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  • Ian McClellan

Week 26: Five things I have learned about being planetwise.



How can you value the reef before seeing it?


This week, it is six months since I began this imperfect project. Six months since my perception of the how we care for our planet became so disillusioned, that I felt compelled to add my small voice to the big world.

Six months since a spark of belief was that if we can do it, then anyone can. And the belief that we are all connected, and if we all believe we can individually make a difference, and share our ideas - we can create a direct positive impact, and a collective positive pressure.


Six months which began with a naive thought that we were doing a lot of good things already, but soon realising how much more we could do ourselves as a family to help the planet. But then a realisation that this humbling discovery is not a failure but can be energy, to learn and change just our little world.


And by starting small, you can do it. You have time, and it does make a difference.


This week’s change is therefore not a change. It is a reflection, and a contribution.


The reflection that starts not with my own words, but the words of another. The quote thqt opens this week's entry is from a young woman on a Columbian island, and is taken from the Red Bull Storytellers series of mini-documentaries that you can watch here.


The reason for this is because whatever I do to change, often comes from the inspiration of others - connections that I have read about, people who I have spoken to, virtual worlds I have the privilege of entering.

Those who are both passionate and relentless in their purpose. Who stand on top of a mountain of plastic trash, or who suffer hardships at the hands of human intervention, or who believe in local community in a world of individuals and global corporations, and instead of getting angry, they think: how can this be different?


In the case of Red Bull, the cynical view would be that this global brand of energy drinks are using an engaging narrative of human spirit to sell cans of drink. But what I love about this example, is not what Red Bull is, but what they are doing. That instead of direct promotion, they are using their ability to be recognised, to create a platform for others.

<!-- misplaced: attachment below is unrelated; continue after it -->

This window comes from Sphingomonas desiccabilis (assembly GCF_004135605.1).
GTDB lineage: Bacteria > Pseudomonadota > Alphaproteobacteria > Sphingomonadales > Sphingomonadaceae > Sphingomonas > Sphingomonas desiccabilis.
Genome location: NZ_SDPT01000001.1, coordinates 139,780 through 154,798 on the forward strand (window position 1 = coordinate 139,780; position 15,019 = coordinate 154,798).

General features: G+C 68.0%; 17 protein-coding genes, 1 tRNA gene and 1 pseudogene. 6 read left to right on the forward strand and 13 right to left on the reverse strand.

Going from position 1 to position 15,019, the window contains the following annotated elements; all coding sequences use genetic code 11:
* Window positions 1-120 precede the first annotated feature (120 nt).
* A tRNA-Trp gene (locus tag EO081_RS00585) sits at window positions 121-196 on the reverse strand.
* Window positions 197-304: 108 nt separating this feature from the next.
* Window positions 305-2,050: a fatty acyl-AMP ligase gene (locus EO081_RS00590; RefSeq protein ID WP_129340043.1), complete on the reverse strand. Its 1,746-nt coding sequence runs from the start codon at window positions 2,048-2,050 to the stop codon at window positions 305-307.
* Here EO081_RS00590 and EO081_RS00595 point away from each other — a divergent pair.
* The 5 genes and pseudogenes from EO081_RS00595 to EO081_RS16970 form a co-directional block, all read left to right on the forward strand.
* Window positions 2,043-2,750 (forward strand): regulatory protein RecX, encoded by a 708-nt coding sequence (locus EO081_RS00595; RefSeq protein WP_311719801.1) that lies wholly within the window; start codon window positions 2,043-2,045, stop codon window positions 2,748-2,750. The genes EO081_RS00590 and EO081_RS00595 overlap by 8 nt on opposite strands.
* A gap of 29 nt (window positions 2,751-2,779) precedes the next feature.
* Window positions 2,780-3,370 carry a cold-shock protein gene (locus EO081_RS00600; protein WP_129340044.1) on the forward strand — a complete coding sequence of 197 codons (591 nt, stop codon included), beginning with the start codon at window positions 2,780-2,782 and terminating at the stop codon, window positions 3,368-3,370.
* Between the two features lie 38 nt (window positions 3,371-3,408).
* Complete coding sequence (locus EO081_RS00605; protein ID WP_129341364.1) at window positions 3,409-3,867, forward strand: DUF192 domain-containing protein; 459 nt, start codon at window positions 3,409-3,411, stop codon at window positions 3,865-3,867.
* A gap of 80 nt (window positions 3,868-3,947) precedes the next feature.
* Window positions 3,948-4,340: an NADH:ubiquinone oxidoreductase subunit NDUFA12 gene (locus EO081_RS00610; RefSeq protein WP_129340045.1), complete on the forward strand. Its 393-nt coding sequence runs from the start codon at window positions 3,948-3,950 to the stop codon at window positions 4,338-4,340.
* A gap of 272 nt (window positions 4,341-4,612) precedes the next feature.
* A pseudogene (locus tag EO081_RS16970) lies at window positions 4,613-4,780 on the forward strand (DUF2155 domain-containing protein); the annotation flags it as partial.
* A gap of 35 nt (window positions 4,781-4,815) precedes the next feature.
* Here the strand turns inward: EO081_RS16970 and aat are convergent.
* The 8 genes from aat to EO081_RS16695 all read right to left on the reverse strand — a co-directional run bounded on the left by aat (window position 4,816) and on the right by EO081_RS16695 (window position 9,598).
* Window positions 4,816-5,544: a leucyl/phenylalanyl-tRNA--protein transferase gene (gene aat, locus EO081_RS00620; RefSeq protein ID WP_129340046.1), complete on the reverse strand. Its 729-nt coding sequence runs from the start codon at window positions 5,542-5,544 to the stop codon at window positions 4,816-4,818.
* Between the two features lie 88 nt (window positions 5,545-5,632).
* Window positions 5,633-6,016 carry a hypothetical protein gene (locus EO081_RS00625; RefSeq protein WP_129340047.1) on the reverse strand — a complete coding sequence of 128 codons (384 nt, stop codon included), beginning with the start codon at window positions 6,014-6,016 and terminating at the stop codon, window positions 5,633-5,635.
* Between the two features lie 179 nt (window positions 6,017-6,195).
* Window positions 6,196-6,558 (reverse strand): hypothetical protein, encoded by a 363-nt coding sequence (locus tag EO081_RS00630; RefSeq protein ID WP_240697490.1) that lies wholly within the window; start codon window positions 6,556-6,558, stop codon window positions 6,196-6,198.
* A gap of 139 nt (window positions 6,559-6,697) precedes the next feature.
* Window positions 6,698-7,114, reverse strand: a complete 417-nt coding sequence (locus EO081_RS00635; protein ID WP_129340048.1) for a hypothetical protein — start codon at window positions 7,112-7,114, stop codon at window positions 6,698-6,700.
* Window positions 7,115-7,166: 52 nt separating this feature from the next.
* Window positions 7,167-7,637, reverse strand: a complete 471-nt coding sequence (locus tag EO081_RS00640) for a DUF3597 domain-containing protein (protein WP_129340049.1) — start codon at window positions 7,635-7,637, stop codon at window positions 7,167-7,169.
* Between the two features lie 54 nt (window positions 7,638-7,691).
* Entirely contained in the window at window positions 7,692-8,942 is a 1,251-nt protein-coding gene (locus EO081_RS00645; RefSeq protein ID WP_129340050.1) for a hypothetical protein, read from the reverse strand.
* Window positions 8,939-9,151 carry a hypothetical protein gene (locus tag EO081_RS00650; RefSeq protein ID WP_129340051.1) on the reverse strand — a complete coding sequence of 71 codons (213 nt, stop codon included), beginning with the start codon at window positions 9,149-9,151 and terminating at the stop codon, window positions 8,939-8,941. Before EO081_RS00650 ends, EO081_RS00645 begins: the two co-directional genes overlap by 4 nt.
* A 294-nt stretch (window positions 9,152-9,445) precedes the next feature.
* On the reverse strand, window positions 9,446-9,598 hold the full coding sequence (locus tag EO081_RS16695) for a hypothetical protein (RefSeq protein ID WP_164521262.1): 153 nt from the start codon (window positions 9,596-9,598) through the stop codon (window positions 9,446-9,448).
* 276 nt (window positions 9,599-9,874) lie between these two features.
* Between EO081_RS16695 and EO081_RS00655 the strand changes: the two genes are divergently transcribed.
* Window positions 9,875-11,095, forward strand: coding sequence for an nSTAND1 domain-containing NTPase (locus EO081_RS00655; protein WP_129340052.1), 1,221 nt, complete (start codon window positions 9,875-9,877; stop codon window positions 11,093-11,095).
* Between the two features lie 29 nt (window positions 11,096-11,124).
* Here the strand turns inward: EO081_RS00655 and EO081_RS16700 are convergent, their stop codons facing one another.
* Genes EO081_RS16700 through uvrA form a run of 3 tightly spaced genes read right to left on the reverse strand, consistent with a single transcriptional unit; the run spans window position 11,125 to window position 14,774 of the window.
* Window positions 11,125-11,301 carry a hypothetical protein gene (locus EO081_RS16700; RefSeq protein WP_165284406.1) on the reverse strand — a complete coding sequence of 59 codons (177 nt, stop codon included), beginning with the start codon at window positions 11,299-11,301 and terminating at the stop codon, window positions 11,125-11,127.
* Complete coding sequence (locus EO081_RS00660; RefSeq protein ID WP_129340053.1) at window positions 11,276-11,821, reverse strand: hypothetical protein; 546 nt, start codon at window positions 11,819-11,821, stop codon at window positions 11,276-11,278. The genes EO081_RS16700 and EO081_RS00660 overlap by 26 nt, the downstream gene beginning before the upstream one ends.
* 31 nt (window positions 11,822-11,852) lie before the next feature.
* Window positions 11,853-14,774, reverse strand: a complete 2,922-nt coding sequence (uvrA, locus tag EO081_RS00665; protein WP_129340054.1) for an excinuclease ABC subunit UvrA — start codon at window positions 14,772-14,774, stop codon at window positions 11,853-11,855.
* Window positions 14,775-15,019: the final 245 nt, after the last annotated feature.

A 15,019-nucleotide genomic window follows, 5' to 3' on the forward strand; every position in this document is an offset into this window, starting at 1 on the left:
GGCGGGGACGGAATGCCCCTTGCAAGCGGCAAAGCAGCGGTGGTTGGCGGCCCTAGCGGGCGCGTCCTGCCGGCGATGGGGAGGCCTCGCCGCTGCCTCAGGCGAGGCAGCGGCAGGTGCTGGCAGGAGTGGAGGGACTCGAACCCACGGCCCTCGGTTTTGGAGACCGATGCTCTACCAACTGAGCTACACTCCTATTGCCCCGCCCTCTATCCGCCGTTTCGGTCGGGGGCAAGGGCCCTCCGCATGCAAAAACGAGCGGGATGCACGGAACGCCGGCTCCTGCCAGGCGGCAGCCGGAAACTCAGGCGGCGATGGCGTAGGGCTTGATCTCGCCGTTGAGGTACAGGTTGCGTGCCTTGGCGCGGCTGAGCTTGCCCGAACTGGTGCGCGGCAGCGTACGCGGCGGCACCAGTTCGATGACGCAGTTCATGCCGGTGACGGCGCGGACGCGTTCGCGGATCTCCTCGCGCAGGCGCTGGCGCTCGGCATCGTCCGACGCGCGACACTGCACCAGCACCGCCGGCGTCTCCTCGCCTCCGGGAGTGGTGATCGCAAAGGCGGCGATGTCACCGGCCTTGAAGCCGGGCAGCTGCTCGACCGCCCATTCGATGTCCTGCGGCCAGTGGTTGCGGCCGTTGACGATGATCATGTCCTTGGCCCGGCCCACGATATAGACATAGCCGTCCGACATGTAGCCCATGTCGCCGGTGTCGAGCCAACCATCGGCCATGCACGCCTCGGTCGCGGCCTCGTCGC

Take this a layer deeper, and I stumbled across this video in a regular update that I receive from Ocean Bottle, who I discovered back in February when trying to find good solutions to disposable or on-the-go drinks.


Ocean Bottle make reusable bottles. But it is more than that. Each Ocean Bottle funds the collection of 11.4kg of ocean-bound plastic, equivalent to 1,000 plastic bottles and stops them from entering our oceans. At source.


You can also read about that, or sign up for their weekly content, here.


So the thread continues. Those with a purpose and a platform do not guard or protect ideas, they share and hope others do the same, to promote ideas not products.


What organisations such as this also do that I find inspirational, is that they understand that solving the planet’s biggest problems, means they have step inside the problem, and see if from the point of view of others. We can all be told that a product is simply the best. But as the saying goes, if you have to tell people that you are cool, you are probably not cool.

By providing a platform for others who inspire, it allows the thread can extend to the inspirational individual. You can be cynical about a brand, but you cannot be cynical about a true purpose, or a cause. And you cannot help but to be moved by the individuals you live with the problems that others are trying to solve. If this makes us feel more warm towards a brand, then I think we should get comfortable with that. In the end, we are still consumers, we still have a choice.